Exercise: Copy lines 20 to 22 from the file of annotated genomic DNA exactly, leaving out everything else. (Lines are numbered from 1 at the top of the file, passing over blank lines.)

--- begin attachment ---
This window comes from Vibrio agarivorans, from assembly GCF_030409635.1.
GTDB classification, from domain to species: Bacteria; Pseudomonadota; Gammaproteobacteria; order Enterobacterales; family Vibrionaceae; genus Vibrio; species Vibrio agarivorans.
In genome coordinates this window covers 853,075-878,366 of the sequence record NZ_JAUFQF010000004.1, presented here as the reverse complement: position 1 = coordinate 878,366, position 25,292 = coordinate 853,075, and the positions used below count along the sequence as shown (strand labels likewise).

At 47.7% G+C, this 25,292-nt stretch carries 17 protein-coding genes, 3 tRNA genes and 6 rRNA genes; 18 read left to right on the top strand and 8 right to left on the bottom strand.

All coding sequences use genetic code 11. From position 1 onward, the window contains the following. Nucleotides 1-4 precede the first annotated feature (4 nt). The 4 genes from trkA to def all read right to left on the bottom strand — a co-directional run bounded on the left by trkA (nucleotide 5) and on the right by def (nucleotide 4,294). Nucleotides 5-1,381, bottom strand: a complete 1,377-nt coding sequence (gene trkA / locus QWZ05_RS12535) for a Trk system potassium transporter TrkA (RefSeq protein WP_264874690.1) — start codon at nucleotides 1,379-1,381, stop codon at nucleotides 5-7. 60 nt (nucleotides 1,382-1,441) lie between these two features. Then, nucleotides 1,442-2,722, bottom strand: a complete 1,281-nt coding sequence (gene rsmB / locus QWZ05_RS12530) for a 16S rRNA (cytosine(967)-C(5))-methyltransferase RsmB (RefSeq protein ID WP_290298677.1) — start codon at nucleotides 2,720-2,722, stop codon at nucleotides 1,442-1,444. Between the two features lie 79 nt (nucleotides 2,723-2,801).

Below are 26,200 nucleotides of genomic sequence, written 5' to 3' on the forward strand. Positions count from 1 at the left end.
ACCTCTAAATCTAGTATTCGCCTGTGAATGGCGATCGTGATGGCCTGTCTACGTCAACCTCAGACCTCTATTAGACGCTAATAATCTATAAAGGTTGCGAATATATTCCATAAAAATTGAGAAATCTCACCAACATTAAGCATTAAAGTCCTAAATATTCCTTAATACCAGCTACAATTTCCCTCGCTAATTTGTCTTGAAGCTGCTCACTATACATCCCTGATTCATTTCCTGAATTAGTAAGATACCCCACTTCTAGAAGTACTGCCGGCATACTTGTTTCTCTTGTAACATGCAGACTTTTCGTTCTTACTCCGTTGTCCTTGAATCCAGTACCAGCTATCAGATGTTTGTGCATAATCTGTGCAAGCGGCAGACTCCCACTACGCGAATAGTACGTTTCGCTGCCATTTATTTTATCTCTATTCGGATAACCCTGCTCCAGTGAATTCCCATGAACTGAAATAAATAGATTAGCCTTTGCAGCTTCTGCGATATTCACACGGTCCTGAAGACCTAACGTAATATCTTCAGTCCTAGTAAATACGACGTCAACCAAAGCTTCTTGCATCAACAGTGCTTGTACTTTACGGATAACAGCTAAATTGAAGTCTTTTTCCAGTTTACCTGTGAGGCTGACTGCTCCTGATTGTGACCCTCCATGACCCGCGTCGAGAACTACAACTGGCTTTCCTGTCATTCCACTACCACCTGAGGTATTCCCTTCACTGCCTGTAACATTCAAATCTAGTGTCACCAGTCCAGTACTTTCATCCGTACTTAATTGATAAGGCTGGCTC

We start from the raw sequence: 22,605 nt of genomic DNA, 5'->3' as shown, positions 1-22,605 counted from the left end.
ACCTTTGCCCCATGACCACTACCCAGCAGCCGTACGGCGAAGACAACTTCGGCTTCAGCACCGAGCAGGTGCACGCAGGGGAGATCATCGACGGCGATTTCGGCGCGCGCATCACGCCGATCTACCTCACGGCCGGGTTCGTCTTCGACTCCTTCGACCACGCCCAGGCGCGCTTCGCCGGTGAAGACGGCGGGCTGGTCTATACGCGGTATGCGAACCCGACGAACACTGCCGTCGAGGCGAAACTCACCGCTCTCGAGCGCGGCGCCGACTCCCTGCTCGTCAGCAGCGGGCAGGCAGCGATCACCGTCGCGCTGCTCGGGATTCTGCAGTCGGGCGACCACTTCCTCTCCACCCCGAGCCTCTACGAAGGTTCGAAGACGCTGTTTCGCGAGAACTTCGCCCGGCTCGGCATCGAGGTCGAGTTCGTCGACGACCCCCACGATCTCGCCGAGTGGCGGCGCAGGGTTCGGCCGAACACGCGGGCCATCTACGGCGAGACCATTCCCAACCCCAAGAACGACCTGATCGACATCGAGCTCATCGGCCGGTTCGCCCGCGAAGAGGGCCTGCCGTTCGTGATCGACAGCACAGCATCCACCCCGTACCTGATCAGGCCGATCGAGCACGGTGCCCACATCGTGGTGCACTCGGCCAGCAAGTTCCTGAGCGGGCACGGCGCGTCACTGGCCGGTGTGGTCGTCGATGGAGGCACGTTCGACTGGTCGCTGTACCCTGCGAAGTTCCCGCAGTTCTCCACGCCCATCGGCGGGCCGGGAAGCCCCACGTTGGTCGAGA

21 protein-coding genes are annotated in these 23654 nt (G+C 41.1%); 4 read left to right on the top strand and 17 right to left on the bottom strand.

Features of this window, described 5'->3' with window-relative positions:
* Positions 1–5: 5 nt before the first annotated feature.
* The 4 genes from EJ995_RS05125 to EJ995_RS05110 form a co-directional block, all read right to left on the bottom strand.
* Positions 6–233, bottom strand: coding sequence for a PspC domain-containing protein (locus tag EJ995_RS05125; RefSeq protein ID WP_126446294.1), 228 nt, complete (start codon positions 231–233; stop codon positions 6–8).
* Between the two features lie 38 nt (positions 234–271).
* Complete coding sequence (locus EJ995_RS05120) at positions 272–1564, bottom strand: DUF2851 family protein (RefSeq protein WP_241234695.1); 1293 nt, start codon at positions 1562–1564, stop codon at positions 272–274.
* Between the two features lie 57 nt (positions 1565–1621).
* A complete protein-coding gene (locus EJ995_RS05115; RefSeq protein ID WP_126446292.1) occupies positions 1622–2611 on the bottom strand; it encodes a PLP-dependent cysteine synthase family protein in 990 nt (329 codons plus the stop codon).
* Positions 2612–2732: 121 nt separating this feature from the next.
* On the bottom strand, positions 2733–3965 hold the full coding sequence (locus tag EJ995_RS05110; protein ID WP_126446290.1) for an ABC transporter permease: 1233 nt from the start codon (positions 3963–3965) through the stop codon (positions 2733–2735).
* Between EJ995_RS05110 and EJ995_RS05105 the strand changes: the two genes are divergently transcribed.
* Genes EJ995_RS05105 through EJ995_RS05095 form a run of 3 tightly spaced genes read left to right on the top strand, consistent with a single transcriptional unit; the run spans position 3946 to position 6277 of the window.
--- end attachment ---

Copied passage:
* On the bottom strand, positions 2733–3965 hold the full coding sequence (locus tag EJ995_RS05110; protein ID WP_126446290.1) for an ABC transporter permease: 1233 nt from the start codon (positions 3963–3965) through the stop codon (positions 2733–2735).
* Between EJ995_RS05110 and EJ995_RS05105 the strand changes: the two genes are divergently transcribed.
* Genes EJ995_RS05105 through EJ995_RS05095 form a run of 3 tightly spaced genes read left to right on the top strand, consistent with a single transcriptional unit; the run spans position 3946 to position 6277 of the window.